“We cannot finish this feature in time. We need to change too much code to do it”. Joe, the technical lead, was always direct and honest.
“What would help?” Bill, the manager, was not happy, but he trusts Joe. If he told him that’s a big problem, he’s certainly right.
“We need to refactor parts of the code”
“How long would that take?”
“I guess about two weeks.”
“Fine, let’s do it” Bill is still not happy, but what else can he do?
I’m sure you have seen this story happening again and again. Usually the team asks for a “refactoring sprint” or “refactoring period” to “cut some of the technical debt”. The manager and the customer has to choose to invest in refactoring or risk schedule variance.
What’s wrong with this story? The developers clearly have good intentions and the managers make the call. But is this the only choice?
Martin Fowler defined refactoring as “a disciplined technique for restructuring an existing body of code, altering its internal structure without changing its external behavior”. I repeat:
Refactoring means modifying the code without changing its external behavior.
Let me ask you this question: How long do you think it should take to stabilize the application when you refactor? Two weeks? A sprint? One day?
The answer is: 0. Nothing. No time at all.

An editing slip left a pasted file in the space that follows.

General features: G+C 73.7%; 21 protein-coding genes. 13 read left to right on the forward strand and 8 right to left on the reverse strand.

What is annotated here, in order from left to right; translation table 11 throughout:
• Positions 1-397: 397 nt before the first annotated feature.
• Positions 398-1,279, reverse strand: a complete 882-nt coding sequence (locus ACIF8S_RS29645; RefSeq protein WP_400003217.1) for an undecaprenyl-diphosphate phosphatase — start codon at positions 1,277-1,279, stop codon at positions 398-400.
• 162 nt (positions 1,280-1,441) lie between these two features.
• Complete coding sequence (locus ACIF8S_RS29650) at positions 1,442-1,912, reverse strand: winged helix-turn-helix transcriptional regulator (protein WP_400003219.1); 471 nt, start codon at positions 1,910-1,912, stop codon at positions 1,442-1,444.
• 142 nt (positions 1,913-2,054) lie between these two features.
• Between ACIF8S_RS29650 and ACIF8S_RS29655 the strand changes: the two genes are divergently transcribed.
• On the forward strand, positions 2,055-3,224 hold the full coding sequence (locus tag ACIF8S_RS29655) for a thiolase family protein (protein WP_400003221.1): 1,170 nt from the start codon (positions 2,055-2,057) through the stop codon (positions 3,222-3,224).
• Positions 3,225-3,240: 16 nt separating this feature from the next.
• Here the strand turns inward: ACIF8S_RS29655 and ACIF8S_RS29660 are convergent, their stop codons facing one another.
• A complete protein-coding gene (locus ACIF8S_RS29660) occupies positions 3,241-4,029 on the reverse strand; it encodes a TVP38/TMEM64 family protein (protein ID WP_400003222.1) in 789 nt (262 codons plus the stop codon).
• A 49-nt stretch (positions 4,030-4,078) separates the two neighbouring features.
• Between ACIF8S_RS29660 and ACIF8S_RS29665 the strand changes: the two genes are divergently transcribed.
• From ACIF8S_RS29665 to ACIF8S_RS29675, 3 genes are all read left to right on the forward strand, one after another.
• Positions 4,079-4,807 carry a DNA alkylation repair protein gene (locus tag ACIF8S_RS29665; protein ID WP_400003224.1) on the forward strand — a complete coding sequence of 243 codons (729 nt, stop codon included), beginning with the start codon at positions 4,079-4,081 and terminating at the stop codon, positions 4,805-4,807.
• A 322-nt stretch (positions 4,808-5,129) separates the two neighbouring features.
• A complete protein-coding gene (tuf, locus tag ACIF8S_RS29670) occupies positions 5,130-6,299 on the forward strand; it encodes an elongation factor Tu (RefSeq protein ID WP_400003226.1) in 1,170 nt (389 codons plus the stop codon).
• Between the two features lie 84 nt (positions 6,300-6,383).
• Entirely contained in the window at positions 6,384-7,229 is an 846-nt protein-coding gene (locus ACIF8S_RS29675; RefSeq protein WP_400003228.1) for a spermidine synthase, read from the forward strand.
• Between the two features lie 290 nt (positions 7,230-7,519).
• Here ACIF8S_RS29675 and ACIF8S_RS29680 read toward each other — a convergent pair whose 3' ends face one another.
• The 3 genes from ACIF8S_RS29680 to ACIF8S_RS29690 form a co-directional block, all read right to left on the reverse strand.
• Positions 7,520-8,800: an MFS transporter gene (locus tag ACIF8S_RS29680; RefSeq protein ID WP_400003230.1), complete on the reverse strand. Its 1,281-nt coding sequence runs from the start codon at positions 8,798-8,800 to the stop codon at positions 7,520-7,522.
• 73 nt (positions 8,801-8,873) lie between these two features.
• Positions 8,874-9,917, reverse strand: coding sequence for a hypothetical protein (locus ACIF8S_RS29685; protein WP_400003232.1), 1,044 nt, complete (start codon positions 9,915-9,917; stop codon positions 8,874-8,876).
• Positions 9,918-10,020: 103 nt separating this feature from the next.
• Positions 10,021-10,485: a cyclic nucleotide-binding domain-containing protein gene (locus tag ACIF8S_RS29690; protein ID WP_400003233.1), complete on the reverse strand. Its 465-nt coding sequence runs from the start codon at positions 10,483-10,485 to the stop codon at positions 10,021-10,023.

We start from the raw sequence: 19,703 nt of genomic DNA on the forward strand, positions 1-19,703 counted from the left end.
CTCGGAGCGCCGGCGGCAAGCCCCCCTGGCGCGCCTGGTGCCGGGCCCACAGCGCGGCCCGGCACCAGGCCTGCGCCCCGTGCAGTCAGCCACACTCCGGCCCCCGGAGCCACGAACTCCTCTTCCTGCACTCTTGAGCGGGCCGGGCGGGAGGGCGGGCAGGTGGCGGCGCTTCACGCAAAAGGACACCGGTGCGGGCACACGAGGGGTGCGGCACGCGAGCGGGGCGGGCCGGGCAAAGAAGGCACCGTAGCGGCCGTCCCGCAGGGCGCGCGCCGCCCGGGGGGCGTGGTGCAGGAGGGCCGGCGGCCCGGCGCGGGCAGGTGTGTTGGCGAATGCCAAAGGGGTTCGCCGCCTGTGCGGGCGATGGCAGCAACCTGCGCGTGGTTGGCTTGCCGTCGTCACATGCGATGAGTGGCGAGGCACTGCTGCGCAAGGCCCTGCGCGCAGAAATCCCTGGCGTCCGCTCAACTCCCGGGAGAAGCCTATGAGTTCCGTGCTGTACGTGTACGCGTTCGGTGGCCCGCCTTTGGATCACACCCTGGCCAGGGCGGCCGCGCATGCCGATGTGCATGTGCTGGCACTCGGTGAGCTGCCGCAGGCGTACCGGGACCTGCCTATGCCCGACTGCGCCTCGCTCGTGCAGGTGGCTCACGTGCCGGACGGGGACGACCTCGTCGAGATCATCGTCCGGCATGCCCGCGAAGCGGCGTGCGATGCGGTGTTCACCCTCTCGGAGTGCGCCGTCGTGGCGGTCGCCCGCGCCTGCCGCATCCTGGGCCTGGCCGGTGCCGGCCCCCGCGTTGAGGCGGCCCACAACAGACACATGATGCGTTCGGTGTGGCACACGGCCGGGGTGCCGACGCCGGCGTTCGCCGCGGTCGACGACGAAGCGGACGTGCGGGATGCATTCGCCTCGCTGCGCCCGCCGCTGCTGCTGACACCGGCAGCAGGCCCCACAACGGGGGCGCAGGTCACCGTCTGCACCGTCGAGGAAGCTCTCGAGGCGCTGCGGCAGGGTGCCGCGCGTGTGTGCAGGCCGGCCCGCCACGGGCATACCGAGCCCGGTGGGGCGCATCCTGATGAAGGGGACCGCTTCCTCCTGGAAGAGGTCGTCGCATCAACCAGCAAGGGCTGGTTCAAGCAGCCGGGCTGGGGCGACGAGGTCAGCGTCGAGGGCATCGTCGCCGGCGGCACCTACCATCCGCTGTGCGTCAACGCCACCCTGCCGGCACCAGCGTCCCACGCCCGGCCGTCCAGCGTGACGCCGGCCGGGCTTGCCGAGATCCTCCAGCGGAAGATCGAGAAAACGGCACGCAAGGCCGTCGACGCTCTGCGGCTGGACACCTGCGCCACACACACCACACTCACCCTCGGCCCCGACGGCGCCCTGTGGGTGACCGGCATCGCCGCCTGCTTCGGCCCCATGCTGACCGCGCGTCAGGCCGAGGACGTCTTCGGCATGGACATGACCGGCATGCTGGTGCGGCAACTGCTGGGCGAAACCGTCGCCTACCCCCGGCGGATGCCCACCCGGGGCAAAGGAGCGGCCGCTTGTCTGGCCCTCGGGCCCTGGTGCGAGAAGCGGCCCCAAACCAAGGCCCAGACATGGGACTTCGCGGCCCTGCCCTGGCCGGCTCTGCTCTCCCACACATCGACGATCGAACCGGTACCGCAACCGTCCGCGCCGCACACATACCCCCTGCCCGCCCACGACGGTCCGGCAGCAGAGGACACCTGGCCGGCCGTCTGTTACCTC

Refactoring really means that a developer takes a piece of code, makes a small transformation, guaranteed to keep functionality intact, and commits the change. When she’s done with the transformation, the functionality is the same but the code structure has changed.
Chances are if you work in a compiled language your IDE knows automated refactorings. If it doesn’t, you must apply the manual method. The refactoring book splits each transformation in a series of small steps that don’t break functionality. While stopping in the middle of a refactoring is not advised because it usually makes the code structure worse, functionality doesn’t change during the process.
My advice to Bill is:
- Ask Joe to differentiate refactoring from redesign and reengineering.
- Define a criteria for done or you risk wasting two weeks. On the technical side, you can look at indicators like cyclomatic complexity, fan-in and fan-out. On the functional side, you can focus to implement the smallest increment that doesn’t fit into the existing code.
- To minimize technical debt, ask Joe to come up with ideas to cut it down as part of the development. Support him in any way you can.
My advice to Joe is:
- Help developers learn refactoring. Practice exercises described at each chapter from the refactoring book. Try a baby steps session.
- Introduce the boy scout rule.
Refactoring is not a separate step. It’s part of the normal development process. Your manager shouldn’t even know you’re refactoring. He knows you’re developing software. You should transform the code continuously, in small steps that keep functionality intact.
And that, my friends, is what refactoring is about.